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I know that the Fourier transform of a function with time delay can be written as: $$\mathscr{F}\big\{x(t-t_0)\big\}=X(f)e^{-j2\pi f t_0}$$

The Fourier transform of a function with frequency shift can also be written as: $$\mathscr{F}\Big\{x(t)e^{j2\pi f_0 t}\Big\}=X(f-f_0)$$

So what if we have both shift and delay at the time domain, what will be the result in the frequency domain? E.g.:

$$\mathscr{F}\Big\{x(t-t_0)e^{j2\pi f_0 (t-t_0)}\Big\}$$

Will the result be: $$X(f-f_0)e^{-j 2 \pi f (t-t_0)}$$

Also what will be the result of:

$$\mathscr{F}\Big\{x(t-t_0)e^{j2\pi f_0 t)}\Big\}$$

Is there an order to apply these properties?

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    $\begingroup$ it's really nice to see new contributors use $\LaTeX$. thanks. $\endgroup$ – robert bristow-johnson Feb 5 at 20:37
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As an alternative to going back to the definitions, as explained in Andy Walls' answer, you can also just apply the rules as you stated them:

$$\mathcal{F}\left\{x(t-t_0)e^{j2\pi f_0(t-t_0)}\right\}=\mathcal{F}\left\{x(t)e^{j2\pi f_0t}\right\}e^{-j2\pi ft_0}=X(f-f_0)e^{-j2\pi ft_0}$$

where $X(f)$ is the Fourier transform of $x(t)$.

And, for your second example, with $\tilde{X}(f)=\mathcal{F}\{x(t-t_0)\}=X(f)e^{-j2\pi ft_0}$ you get

$$\mathcal{F}\left\{x(t-t_0)e^{j2\pi f_0t}\right\}=\tilde{X}(f-f_0)=X(f-f_0)e^{-j2\pi (f-f_0)t_0}$$

Of course, recognizing that the function in the second example just equals the first function scaled by $e^{j2\pi f_0t_0}$, we could have written down its Fourier transform directly by scaling the Fourier transform of the first function by the same factor.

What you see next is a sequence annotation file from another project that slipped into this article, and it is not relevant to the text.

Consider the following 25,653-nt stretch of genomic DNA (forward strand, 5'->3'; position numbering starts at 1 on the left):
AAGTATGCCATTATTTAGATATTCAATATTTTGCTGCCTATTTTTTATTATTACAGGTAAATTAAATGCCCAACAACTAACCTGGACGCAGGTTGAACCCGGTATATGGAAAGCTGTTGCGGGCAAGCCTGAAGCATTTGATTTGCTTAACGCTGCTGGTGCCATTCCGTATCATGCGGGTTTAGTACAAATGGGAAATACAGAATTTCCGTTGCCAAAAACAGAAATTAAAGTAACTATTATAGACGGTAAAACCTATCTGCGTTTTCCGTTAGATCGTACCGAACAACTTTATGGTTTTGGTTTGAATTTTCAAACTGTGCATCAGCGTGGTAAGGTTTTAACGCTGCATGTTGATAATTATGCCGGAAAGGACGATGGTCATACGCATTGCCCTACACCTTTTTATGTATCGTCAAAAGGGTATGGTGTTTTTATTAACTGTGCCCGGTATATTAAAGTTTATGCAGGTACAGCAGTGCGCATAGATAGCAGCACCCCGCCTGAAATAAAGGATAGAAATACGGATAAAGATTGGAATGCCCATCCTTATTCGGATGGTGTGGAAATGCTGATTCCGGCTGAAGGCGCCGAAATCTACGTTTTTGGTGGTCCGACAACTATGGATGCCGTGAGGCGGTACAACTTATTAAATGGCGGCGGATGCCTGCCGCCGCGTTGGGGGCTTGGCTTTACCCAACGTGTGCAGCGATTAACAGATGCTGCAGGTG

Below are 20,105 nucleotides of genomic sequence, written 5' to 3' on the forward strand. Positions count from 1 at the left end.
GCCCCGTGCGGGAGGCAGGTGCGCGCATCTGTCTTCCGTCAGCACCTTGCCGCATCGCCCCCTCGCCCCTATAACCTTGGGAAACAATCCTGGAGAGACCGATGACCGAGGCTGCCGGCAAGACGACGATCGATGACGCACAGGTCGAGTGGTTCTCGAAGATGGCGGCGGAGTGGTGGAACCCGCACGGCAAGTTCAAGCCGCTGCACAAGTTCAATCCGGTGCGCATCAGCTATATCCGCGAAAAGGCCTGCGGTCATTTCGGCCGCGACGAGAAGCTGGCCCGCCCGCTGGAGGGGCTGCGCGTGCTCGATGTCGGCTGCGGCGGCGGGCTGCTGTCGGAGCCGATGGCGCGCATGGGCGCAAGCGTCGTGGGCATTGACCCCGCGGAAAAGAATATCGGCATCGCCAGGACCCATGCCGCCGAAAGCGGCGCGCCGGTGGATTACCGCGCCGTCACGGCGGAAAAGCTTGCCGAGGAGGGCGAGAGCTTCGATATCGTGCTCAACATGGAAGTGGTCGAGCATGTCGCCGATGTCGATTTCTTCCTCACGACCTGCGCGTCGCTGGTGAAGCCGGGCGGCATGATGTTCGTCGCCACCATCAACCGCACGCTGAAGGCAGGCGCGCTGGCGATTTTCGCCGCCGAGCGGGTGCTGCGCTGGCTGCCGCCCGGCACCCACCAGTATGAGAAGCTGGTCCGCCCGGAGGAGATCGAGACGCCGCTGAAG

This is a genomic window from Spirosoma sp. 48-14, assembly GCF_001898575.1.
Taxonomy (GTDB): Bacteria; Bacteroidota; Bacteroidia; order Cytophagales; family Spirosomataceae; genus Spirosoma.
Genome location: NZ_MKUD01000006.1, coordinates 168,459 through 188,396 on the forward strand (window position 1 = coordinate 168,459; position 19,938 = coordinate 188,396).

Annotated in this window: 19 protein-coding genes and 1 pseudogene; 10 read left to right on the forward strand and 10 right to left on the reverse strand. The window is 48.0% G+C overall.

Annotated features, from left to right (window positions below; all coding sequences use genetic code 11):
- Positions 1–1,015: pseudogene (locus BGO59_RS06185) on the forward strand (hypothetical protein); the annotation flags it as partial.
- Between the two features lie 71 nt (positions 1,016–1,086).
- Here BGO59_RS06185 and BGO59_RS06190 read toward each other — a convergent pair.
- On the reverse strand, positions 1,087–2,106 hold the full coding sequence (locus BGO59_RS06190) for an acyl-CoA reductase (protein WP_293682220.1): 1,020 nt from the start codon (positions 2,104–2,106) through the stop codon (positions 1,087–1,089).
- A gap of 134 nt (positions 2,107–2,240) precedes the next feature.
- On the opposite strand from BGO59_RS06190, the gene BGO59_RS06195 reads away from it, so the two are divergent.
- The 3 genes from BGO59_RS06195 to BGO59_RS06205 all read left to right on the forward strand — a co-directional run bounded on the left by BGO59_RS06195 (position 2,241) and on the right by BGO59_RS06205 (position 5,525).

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If you are ever unsure, just go back to the definition and work out the Fourier Transform property for the specific situation:

$$\begin{align*}\mathscr{F}\left\{x\left(t-t_0\right)e^{j2\pi f_0\left(t-t_0\right)}\right\} &= \int_{-\infty}^\infty x\left(t-t_0\right)e^{j2\pi f_0\left(t-t_0\right)} e^{-j2\pi f t}dt\\ \\ &= \int_{-\infty}^\infty x\left(\tau\right)e^{j2\pi f_0\tau} e^{-j2\pi f \left(\tau+t_0\right)}d\tau \\ \\ &= e^{-j2\pi ft_0}\int_{-\infty}^\infty x\left(\tau\right)e^{j2\pi f_0\tau} e^{-j2\pi f \tau}d\tau \\ \\ &= e^{-j2\pi ft_0}\int_{-\infty}^\infty x\left(\tau\right) e^{-j2\pi (f-f_0) \tau}d\tau \\ \\ &= e^{-j2\pi ft_0} X(f-f_0)\\ \\ \end{align*}$$

$$\begin{align*}\mathscr{F}\left\{x\left(t-t_0\right)e^{j2\pi f_0 t}\right\} &= \int_{-\infty}^\infty x\left(t-t_0\right)e^{j2\pi f_0t} e^{-j2\pi f t}dt\\ \\ &= \int_{-\infty}^\infty x\left(\tau\right)e^{j2\pi f_0(\tau+t_0)} e^{-j2\pi f \left(\tau+t_0\right)}d\tau \\ \\ &= e^{-j2\pi (f-f_0)t_0}\int_{-\infty}^\infty x\left(\tau\right)e^{j2\pi f_0\tau} e^{-j2\pi f \tau}d\tau \\ \\ &= e^{-j2\pi (f-f_0)t_0}\int_{-\infty}^\infty x\left(\tau\right) e^{-j2\pi (f-f_0) \tau}d\tau \\ \\ &= e^{-j2\pi (f-f_0)t_0} X(f-f_0)\\ \\ \end{align*}$$

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